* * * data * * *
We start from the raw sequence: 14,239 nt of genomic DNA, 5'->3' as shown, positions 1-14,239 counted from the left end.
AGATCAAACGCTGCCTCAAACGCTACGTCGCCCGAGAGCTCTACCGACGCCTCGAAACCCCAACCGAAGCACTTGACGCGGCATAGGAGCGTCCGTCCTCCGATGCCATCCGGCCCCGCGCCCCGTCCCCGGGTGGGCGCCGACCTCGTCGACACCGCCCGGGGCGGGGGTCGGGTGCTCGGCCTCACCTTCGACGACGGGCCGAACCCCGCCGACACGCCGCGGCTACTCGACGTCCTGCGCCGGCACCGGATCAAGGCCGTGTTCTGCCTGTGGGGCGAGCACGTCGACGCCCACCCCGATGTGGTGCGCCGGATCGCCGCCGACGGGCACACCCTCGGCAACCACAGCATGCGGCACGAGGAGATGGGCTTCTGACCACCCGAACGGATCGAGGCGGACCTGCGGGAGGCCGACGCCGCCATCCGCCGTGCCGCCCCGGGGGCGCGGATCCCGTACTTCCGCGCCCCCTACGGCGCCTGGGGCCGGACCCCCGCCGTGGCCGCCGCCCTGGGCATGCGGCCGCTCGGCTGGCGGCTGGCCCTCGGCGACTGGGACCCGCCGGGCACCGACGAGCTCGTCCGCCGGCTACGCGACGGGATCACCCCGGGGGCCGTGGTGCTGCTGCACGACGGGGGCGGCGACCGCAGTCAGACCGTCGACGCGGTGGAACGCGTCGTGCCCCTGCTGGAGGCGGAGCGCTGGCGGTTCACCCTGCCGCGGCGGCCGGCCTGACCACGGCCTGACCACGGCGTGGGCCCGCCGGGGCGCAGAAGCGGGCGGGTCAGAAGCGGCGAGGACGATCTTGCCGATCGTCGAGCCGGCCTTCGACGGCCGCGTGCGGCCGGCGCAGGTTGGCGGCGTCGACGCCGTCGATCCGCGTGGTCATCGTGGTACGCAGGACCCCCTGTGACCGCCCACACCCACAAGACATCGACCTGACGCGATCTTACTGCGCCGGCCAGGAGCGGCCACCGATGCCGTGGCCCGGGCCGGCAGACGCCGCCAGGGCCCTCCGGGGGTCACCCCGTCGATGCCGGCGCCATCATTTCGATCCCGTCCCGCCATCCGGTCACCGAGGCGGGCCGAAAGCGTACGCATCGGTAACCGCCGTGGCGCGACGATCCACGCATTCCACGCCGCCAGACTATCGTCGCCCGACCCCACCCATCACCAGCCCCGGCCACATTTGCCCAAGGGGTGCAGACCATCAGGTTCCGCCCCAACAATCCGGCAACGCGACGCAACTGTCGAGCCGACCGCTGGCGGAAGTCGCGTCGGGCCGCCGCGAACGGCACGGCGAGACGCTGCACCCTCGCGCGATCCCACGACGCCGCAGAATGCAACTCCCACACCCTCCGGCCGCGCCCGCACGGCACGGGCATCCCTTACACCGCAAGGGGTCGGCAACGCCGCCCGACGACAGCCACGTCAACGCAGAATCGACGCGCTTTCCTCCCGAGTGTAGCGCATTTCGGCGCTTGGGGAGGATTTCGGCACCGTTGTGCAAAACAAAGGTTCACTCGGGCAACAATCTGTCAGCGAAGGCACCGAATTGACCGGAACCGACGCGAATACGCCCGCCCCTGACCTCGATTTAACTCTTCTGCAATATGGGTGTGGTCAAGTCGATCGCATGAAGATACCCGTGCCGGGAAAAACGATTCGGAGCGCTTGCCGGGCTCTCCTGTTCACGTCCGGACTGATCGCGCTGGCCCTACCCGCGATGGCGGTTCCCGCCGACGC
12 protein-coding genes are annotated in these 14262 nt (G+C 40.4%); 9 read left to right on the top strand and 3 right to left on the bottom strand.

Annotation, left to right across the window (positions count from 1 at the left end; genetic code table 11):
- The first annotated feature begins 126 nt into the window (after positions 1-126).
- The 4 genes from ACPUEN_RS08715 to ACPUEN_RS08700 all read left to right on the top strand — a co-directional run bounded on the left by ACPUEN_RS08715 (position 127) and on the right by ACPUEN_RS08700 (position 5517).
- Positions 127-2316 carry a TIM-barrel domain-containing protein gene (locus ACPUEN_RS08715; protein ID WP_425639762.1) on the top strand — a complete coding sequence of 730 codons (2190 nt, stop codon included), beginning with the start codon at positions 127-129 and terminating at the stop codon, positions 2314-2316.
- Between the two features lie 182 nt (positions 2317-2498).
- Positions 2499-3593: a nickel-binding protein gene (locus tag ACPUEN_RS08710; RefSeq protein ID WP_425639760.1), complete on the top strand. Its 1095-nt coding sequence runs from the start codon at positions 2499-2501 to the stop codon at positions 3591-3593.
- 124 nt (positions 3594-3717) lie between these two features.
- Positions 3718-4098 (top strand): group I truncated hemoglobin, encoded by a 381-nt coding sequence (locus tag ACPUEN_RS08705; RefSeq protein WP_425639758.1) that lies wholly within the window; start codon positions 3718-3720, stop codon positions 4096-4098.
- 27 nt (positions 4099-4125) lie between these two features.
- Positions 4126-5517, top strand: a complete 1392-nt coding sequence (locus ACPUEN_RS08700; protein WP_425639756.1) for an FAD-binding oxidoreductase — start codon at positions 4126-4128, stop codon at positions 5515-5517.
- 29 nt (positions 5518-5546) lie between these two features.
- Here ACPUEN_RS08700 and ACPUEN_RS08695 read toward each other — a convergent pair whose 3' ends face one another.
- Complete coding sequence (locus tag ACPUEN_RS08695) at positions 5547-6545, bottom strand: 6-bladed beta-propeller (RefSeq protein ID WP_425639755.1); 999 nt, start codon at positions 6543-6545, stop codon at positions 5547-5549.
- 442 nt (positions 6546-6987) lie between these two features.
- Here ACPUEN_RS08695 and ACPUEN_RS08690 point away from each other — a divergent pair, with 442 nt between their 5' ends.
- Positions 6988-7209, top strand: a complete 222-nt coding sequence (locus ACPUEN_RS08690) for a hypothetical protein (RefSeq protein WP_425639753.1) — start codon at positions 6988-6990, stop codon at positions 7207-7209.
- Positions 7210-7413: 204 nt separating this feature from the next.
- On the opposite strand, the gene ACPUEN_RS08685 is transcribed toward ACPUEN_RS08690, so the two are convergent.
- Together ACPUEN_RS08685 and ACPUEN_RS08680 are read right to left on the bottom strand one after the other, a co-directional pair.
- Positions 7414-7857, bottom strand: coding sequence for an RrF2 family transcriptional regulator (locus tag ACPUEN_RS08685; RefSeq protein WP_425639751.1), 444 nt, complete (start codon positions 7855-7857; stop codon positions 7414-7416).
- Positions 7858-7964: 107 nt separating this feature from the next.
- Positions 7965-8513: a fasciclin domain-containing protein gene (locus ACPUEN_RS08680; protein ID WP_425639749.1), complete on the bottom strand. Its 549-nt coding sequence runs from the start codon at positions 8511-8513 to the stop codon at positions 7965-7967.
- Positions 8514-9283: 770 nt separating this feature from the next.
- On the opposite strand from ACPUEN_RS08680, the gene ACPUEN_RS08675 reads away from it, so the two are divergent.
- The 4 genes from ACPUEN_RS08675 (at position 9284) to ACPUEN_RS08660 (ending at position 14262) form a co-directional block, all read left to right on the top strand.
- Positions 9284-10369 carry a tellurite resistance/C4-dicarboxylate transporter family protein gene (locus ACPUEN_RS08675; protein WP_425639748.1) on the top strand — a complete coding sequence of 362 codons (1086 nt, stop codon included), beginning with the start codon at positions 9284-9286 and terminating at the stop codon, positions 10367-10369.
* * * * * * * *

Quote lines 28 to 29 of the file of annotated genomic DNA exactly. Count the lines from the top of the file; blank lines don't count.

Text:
- The 4 genes from ACPUEN_RS08675 (at position 9284) to ACPUEN_RS08660 (ending at position 14262) form a co-directional block, all read left to right on the top strand.
- Positions 9284-10369 carry a tellurite resistance/C4-dicarboxylate transporter family protein gene (locus ACPUEN_RS08675; protein WP_425639748.1) on the top strand — a complete coding sequence of 362 codons (1086 nt, stop codon included), beginning with the start codon at positions 9284-9286 and terminating at the stop codon, positions 10367-10369.